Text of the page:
Housing estate on Preston/Wyre border would "stick out like a sore thumb"

A major proposed housing development which would effectively straddle the border of Preston and Wyre has been thrown out for a second time.

Monday, 18th January 2021, 12:18 am
Updated Tuesday, 19th January 2021, 8:10 am

An outline application by Seddon Homes to build 100 properties off the A6 Garstang Road near Bilsborrow was first rejected last February.

Preston City Council's planning committee has now concluded once again that it would lead to the “unplanned expansion of [a] rural village…which has a limited number of services and facilities”.

Bilsborrow itself lies in Wyre, but granting permission for the development on land to the northern-most part of Preston would lead to the urbanisation of the surrounding open countryside area, Preston planning officers said.

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A view across the proposed site for 100 new homes on the edge of Bilsborrow, off the A6 Garstang Road (image: Google Streetview)

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However, the housebuilder blasted the authority for not giving greater weight to what it claimed would have been an unprecedented amount of green space incorporated into the scheme.

Planning agent Joshua Hellawell told the committee that the 9.5 acres of such space was of a proportion in relation to proposed development which he had never encountered before in Preston.

He acknowledged that some of the area to be used for that purpose was prone to flooding, but said Seddon Homes could have just opted to exclude it from the site altogether rather than commit to weaving it into the design.

Mr. Hellawell added: “In addition to the affordable housing provision [35 percent of the estate], the highways contribution to the A6 strategy is in excess of £130,000 and the education contribution is anticipated to be upwards of £980,000.”

However, a report to committee members noted that the site was not within the defined settlement boundary of Bilsborrow – as would be expected under Wyre Council’s local plan – and that the proposed development would be “disproportionate” to the level of planned growth in the borough.

Barton Parish Council chair Roger Hacking said it would be “significantly detached from the main village, making it stick out like a sore thumb”.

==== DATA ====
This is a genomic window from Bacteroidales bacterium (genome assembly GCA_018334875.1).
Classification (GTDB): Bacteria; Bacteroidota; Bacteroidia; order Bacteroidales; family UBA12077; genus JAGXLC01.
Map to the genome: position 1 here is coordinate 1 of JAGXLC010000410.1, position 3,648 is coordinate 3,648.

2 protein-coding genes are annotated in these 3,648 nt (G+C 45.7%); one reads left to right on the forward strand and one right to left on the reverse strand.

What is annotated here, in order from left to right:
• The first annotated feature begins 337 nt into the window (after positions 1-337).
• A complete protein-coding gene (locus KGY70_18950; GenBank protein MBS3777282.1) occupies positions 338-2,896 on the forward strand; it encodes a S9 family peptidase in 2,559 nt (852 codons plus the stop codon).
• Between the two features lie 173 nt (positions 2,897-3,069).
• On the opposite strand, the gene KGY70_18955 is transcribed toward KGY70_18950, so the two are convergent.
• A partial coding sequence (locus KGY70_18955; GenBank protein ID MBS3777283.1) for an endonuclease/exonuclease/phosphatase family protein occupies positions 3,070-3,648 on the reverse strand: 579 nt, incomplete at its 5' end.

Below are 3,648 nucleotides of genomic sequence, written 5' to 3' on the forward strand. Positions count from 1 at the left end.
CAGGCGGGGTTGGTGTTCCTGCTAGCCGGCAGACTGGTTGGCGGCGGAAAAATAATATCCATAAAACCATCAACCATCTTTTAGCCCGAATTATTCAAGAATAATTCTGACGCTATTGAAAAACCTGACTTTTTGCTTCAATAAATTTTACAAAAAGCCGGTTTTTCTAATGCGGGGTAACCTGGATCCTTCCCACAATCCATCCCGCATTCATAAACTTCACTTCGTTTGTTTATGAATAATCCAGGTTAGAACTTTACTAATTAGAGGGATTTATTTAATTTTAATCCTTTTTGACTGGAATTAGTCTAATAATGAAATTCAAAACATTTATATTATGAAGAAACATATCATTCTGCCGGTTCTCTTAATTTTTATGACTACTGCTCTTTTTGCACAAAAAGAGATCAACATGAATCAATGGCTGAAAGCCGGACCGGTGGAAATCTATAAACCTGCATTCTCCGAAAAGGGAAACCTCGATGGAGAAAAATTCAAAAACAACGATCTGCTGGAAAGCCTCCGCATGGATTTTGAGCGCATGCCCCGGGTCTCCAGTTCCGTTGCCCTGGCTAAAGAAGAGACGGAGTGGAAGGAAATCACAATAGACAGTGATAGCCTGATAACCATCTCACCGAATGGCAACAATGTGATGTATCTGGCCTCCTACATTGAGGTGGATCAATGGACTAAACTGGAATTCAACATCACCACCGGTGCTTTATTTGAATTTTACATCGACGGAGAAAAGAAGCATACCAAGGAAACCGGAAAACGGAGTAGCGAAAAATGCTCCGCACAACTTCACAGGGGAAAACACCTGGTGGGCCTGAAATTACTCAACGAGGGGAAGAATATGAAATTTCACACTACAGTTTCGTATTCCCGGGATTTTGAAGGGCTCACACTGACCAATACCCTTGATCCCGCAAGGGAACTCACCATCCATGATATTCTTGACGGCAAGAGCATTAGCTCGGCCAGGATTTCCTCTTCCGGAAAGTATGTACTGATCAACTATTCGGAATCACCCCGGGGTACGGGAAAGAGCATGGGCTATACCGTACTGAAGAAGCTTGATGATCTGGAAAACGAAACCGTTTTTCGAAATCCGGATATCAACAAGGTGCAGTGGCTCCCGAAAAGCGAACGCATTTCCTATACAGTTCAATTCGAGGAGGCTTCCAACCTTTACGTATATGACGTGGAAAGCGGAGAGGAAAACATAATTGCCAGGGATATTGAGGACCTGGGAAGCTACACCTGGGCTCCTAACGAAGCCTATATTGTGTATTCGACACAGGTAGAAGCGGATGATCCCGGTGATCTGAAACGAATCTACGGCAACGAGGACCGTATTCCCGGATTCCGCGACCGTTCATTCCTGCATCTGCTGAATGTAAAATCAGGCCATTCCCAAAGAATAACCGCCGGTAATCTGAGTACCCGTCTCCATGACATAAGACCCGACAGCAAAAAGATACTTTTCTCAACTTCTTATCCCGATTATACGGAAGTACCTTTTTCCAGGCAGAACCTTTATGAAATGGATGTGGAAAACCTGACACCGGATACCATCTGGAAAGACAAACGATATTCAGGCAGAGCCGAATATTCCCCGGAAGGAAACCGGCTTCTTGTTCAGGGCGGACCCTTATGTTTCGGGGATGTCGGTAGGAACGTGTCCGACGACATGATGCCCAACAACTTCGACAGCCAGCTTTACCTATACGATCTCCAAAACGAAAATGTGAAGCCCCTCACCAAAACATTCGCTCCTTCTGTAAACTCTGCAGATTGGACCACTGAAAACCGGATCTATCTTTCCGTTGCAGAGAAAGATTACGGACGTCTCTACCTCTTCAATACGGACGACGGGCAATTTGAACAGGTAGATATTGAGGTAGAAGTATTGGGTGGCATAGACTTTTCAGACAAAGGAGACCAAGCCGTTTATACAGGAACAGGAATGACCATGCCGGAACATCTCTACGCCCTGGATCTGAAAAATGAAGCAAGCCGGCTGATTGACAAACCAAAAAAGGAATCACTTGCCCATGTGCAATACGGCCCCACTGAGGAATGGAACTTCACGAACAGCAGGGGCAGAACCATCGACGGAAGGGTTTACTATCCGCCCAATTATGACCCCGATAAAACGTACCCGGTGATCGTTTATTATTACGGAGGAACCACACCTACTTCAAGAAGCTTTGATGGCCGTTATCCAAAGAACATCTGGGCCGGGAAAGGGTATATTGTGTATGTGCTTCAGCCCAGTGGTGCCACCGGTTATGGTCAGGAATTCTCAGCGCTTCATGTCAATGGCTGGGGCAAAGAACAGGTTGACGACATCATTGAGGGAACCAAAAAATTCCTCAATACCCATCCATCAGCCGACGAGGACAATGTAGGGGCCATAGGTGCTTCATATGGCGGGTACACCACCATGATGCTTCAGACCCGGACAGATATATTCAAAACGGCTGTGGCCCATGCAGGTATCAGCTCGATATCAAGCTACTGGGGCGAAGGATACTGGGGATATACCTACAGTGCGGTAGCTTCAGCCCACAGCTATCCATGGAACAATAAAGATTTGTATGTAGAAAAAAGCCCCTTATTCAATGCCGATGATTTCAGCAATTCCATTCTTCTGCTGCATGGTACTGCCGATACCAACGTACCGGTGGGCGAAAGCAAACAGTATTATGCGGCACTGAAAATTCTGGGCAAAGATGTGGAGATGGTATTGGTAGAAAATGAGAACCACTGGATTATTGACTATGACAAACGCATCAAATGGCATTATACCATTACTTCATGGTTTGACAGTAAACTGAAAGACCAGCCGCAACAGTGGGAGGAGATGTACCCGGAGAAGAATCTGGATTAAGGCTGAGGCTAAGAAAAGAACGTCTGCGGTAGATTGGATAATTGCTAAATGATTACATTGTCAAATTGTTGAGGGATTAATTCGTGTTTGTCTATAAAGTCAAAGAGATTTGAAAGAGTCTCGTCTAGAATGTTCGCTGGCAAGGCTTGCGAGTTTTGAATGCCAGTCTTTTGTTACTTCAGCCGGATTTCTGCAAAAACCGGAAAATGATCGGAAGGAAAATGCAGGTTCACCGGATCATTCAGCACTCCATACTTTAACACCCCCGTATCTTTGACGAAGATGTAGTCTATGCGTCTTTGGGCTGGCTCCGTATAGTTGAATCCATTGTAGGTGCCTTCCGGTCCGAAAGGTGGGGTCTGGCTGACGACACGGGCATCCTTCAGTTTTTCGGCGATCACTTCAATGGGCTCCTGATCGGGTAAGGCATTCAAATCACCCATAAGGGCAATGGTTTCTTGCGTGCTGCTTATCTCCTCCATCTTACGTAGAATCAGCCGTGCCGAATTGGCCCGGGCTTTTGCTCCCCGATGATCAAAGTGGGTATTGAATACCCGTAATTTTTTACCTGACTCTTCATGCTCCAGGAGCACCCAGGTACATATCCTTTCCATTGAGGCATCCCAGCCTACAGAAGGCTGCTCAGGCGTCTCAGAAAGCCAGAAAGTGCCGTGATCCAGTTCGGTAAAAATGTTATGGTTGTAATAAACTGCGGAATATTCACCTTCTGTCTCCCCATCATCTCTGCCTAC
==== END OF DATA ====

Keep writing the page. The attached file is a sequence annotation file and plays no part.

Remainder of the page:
“It would extend the rural village of Bilsborrow [and] destroy a large area of open countryside to the detriment of residents and visitors to the area,” said Mr. Hacking, who also warned of the impact of increased traffic on the already busy A6.

Committee member Peter Moss also suggested it was misleading for the developer to compare the situation in Bilsborrow to other cross-border developments between the Preston and Ribble Valley council areas near Longridge – because of the size of the latter area.

Fellow committee member David Borrow described the plans as “appalling”.

“The issue that has not really been addressed is the extent to which this damages the area of separation between Barton and Bilsborrow…and actually completely changes the character of Bilsborrow,” he said.

The committee heard that Seddon Homes was one of several developers to obtain legal advice late last year suggesting that Preston City Council’s development policies were out-of-date because of a change in the way their annual minimum housing need is now being calculated.

If that were proved to be the case, the city council could be forced to approve applications even on land not earmarked for development – like the Bilsborrow site – unless any benefits were “significantly outweighed” by the harm they would cause.

The position is likely to be tested at two public inquiries into other refused planning applications to the north of Preston in the coming months.